Pockets of fluid lead to new blood vessel growth into the retina, interfering with the structural integrity of the retina and causing further vision loss, as these new blood vessels tend to be of poor quality and leak blood into places it should not.
Thus, a more simplistic way to differentiate between dry and wet macular degermation is wet macular degeneration has the presence of blood in the retina, whereas dry is just drusen accumulating along Bruch’s membrane.
A person with dry macular degeneration can advance to wet macular degeneration, as dry macular degeneration always supersedes wet macular degeneration.
Why Does Macular Degeneration Occur?
The exact mechanism of macular degeneration is unknown. We know lipids and wastes accumulate on Bruch’s membrane, but why exactly this occurs more significantly in some rather than others is unknown at this time.
Unfortunately, the greatest risk factor for macular degeneration is age. You may also hear macular degeneration referred to as “age-related macular degeneration” or ARMD for short.
Genetics also play a role in macular degeneration. If a relative has macular degeneration, it is of upmost importance that you stay diligent with your annual eye exams to watch for any early signs of macular degeneration in yourself.
However, it is important to note that just because a family member has macular degeneration does not necessarily mean you will get it at as well. There are many other risks associated with the disease that can cause it to occur in some and not others.
The second greatest risk factor for macular degeneration is smoking. This includes cigarette, cigar, and electronic cigarette (vape) smoking. Avoiding smoking is one of the best ways to prevent macular degeneration from occurring!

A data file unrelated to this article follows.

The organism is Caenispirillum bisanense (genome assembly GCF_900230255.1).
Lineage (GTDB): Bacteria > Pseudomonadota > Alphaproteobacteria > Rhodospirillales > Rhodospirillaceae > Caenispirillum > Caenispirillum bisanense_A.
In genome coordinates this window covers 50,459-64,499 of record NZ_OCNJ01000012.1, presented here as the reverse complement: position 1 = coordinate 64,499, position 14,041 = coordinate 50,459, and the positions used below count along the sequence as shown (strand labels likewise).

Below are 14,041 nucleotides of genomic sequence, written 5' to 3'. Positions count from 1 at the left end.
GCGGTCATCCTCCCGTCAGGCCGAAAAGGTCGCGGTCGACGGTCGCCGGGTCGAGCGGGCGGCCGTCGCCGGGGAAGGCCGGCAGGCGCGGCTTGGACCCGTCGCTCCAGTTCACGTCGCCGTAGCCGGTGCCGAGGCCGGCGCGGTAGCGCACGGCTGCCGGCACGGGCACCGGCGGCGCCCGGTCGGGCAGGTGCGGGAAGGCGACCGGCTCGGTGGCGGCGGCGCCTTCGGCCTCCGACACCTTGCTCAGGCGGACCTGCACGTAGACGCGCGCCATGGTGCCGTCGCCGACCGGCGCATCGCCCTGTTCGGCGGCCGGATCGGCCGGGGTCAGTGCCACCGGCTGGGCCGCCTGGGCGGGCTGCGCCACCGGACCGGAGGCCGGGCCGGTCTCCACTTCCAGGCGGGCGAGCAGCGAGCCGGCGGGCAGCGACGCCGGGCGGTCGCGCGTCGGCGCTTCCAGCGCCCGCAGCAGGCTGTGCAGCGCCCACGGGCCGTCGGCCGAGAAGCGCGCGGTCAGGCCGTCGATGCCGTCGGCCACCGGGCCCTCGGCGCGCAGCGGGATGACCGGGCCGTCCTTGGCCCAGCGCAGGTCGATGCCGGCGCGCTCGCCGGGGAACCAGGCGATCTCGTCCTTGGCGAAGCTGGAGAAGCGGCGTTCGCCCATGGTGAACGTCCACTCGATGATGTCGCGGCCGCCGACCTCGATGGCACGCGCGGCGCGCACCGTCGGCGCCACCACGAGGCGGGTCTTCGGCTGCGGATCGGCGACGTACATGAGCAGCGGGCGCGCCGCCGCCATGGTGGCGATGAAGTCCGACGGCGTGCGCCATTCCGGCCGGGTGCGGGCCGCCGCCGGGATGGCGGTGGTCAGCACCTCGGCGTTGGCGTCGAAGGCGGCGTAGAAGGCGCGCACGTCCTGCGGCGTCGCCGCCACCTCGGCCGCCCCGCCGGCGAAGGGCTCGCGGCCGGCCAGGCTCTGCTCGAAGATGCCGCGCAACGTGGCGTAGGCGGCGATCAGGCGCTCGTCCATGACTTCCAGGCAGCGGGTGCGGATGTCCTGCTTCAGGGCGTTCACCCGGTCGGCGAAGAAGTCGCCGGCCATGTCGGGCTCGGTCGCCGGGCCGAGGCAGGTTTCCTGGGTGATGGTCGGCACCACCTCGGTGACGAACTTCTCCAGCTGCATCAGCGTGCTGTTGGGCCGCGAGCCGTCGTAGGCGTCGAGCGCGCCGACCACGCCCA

Other risks associated with development of macular degeneration include obesity and diets high in fats and cholesterols, excessive UV exposure, and myopia (near sightedness).
Treatment for Macular Degeneration
When it comes to a diagnosis of dry macular degeneration, there is not a lot that can be done.
Studies have shown that in moderate/advanced stages of the disease, special eye vitamins may help in preventing the disease from further progression.
These vitamins are called the AREDS 2 formula, and contain vitamins Lutein and Zeaxanthin, among others.
Lutein and Zeaxanthin are antioxidants, which help to remove wastes in the body. It is hypothesized that these antioxidants help to remove some of the wastes that accumulate on Bruch’s membrane.
Other treatments for dry macular degeneration include healthy diet, exercise, and cessation of smoking.
The good news is, most cases of dry macular degeneration stay in the mild stage, which rarely have a major impact on vision.
The ultimate goal of treatment of dry macular degeneration is to keep it from progressing further into wet macular degeneration.
For wet macular degeneration, treatment focuses on promoting the body to reabsorb the blood leaking into the retina and prevent further growth of new blood vessels.
This is accomplished through a series of eye injections containing anti-VEGF, or laser surgeries which essentially burn the new blood vessels so that they cannot continue to grow. Both of these have their own risks and side effects, however, and vision likely will never return back to the 20/20 it once was.
Whatever the case, your doctor will work with you to find the best treatment applicable. If vision loss has occurred, there are many devices available to help rehabilitate you to normal life. No matter which type of the disease you have—dry or wet—we are here to help!